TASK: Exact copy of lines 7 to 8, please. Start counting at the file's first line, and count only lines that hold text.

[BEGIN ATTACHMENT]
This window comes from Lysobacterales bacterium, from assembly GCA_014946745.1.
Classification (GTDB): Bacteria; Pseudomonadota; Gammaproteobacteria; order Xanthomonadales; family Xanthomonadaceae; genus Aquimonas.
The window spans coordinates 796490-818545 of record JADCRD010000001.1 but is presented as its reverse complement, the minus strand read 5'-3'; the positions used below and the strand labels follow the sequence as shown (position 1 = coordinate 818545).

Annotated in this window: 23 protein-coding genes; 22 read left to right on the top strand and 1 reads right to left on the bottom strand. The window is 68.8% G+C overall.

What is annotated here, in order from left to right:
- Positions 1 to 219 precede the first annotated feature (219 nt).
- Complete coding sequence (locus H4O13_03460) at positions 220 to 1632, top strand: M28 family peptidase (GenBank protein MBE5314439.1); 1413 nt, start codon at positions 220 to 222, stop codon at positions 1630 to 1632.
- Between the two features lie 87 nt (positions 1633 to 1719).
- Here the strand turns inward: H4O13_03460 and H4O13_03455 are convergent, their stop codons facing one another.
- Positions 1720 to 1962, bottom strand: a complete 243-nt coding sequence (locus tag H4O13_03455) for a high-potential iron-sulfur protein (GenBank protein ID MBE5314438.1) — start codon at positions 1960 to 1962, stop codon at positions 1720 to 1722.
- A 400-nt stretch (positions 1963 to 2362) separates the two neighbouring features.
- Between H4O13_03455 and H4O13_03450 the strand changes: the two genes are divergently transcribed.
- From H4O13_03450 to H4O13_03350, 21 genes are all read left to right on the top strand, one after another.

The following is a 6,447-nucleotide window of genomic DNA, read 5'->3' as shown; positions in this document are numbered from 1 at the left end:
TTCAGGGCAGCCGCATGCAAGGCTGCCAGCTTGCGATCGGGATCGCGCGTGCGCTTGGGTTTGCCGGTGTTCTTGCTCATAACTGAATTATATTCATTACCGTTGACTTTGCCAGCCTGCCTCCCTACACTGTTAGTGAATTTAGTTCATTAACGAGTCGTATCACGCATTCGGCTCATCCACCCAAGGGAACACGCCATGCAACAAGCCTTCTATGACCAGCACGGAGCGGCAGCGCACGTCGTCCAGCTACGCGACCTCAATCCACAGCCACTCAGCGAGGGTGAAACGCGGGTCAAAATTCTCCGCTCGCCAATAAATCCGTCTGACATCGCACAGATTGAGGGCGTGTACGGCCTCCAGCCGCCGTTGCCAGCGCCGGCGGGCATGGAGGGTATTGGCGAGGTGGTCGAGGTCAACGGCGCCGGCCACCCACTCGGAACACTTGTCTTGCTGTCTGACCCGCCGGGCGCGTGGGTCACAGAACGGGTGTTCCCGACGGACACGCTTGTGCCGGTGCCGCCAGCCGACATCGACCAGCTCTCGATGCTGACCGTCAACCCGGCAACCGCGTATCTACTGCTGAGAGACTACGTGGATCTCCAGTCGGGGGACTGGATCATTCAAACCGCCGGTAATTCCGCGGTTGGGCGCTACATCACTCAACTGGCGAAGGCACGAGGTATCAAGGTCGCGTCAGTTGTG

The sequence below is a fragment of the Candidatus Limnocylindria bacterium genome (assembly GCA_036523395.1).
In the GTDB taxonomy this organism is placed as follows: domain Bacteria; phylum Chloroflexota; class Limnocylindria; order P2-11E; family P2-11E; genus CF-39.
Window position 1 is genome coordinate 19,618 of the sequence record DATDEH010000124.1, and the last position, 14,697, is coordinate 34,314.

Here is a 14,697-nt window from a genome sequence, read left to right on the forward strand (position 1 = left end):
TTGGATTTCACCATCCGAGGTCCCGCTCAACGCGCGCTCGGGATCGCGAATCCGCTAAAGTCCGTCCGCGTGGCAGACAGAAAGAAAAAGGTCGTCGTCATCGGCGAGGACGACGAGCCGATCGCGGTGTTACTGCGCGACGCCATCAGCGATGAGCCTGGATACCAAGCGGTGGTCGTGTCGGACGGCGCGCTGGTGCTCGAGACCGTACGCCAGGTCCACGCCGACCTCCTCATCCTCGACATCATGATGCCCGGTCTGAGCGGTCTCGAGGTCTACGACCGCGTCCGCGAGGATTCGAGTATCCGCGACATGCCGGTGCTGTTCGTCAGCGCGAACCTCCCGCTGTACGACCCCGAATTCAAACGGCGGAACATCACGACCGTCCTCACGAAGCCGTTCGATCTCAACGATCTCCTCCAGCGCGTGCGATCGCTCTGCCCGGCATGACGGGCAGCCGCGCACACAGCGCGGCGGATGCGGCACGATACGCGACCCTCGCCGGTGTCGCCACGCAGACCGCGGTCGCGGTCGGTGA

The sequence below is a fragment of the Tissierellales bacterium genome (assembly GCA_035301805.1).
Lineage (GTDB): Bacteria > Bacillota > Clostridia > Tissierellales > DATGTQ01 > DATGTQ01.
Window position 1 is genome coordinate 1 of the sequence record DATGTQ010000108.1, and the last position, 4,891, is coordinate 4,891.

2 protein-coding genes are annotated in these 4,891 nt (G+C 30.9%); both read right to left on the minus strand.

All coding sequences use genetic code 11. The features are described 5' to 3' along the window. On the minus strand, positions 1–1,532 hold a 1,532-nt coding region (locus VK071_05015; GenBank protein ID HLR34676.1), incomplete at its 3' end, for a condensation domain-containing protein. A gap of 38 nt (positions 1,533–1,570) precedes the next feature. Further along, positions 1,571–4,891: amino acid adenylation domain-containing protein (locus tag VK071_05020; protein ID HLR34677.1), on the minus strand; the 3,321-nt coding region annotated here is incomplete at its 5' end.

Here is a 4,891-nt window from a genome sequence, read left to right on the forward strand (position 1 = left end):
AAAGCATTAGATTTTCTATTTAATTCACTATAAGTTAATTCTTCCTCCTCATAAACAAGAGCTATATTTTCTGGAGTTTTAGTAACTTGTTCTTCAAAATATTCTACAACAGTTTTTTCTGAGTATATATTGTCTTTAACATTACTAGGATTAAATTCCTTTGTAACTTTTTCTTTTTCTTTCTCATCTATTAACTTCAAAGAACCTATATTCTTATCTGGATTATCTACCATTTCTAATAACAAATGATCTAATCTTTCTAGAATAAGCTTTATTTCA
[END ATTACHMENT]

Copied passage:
- Complete coding sequence (locus H4O13_03460) at positions 220 to 1632, top strand: M28 family peptidase (GenBank protein MBE5314439.1); 1413 nt, start codon at positions 220 to 222, stop codon at positions 1630 to 1632.
- Between the two features lie 87 nt (positions 1633 to 1719).